The Facts about Spaying and Neutering
Everything you need to know about spaying or neutering your pet. Spaying or neutering your dog or cat is an important part of pet ownership. There are many health and behavioral benefits, and it saves lives by helping to control the pet overpopulation problem.
The term "spay," also called an ovariohysterectomy, applies to female animals. It is an abdominal surgery involving removal of the uterus and both ovaries. The term "neuter" applies to male animals and involves the surgical removal of both testes.
Health Benefits The most significant benefit is the reduction of your pet's cancer risk. Mammary gland cancer can be life-threatening, yet the chance of developing mammary tumors is almost non-existent if the female pet is spayed prior to her first heat cycle. This risk increases to 7% by waiting until after the first heat, and then jumps to 25% after the second heat. Sterilization also prevents ovarian, uterine, and testicular cancer.
Neutering your male dog prevents benign prostatic hyperplasia, a painful swelling of the prostate gland. For both dogs and cats, spaying prevents pyometra, an infection of the uterus that can be fatal.
Behavioral Benefits The behavioral benefits of spaying and neutering make the pet easier to live with and much happier. The positive aspects of the pet's personality will remain unchanged yet any aggression, mounting behavior, and the desire to roam away from home are significantly reduced. In cats, neutering will result in a 90% reduction in urine spraying, fighting, and roaming.
Spayed female pets are much calmer and happier because their heat cycles disappear. The term "heat" refers to the period when the female is receptive to the male. During this period the pet is highly agitated, and cats often spend this time yowling and searching for a male.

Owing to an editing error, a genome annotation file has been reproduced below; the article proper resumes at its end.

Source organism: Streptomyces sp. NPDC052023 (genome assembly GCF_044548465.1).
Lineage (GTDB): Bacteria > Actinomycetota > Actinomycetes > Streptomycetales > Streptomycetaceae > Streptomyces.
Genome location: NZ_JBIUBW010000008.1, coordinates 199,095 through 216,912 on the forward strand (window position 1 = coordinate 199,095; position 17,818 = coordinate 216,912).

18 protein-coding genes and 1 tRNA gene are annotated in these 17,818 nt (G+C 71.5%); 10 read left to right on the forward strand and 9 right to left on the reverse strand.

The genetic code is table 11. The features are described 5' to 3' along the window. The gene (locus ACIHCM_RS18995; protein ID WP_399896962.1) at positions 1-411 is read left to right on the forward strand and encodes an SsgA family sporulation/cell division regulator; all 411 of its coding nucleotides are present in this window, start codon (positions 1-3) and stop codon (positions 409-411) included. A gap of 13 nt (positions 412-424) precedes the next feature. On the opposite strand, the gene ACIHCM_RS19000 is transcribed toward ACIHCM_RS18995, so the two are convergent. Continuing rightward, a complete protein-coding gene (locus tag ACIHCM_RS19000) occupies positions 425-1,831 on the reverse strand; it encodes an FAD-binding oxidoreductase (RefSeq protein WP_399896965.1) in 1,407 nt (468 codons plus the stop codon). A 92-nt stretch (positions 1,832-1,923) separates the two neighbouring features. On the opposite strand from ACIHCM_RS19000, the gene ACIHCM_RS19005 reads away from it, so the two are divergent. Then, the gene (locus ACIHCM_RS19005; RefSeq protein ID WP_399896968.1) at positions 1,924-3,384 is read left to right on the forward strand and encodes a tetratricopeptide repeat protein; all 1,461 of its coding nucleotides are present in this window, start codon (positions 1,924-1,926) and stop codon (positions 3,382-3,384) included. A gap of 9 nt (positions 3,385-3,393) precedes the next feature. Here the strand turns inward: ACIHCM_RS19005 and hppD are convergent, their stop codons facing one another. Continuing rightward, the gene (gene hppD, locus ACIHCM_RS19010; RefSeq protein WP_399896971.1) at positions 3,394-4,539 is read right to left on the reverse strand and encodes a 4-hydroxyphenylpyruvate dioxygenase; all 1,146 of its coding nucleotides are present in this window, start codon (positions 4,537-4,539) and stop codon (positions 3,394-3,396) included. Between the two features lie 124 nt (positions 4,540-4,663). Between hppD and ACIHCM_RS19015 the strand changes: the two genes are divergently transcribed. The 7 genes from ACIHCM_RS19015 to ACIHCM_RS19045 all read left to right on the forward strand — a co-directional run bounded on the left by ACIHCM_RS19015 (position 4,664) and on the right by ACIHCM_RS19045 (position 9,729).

Risks to the Pet Spaying and neutering are surgical procedures, so standard surgical risks apply. These include anesthetic complications, post-operative bleeding, and infection. These occurrences are rare and sterilization is considered safe and routine.
Unfortunately, it is not uncommon for a pet to become overweight following their surgery. The metabolism slows down, and the pet will require fewer calories. The resulting weight gain is almost always caused by overfeeding, and can be easily prevented by portion control.
The Surgery During a neuter, an incision is made on or near the scrotum. The procedure is quick and noninvasive, so recovery is rapid. The spay procedure requires an incision into the abdominal cavity, so recovery is slightly longer than for neutering. Either way, the veterinarian may keep your pet overnight for observation. Most pets are back to their normal selves within a day or two. Some veterinarians will leave stitches in the skin that required removal, but often the stitches are placed beneath the skin and dissolve on their own.
Cost The price of the procedure can vary significantly depending on your region and on the veterinary clinic. There are many low cost spay-neuter clinics and subsidy programs to insure that all owners are able to afford the surgery. Call your local animal shelter for more information. The lifetime benefits gained from spaying or neutering your pet easily offset this one-time expense.
Sterilizing your pet is also the socially responsible choice. Three to four million unwanted pets are euthanized by animal shelters every year. Surprisingly, the majority of these unwanted dogs and cats are the offspring of household pets that were never sterilized, as opposed to stray animals or from breeding operations.
From cancer prevention to decreased aggression, the benefits of sterilization far outweigh the risks. The surgery is simple, safe, and relatively inexpensive. Call your veterinarian today to schedule your pet's spay or neuter surgery.
Dr. Cori Gross is a feline-only veterinarian from Seattle, WA. Dr. Gross practices at Meow Cat Rescue in Kirkland, WA, serves as a Field Veterinarian for Veterinary Pet Insurance, and provides in-home behavior consultations for the Seattle/Portland area through Feline Behavior Housecalls.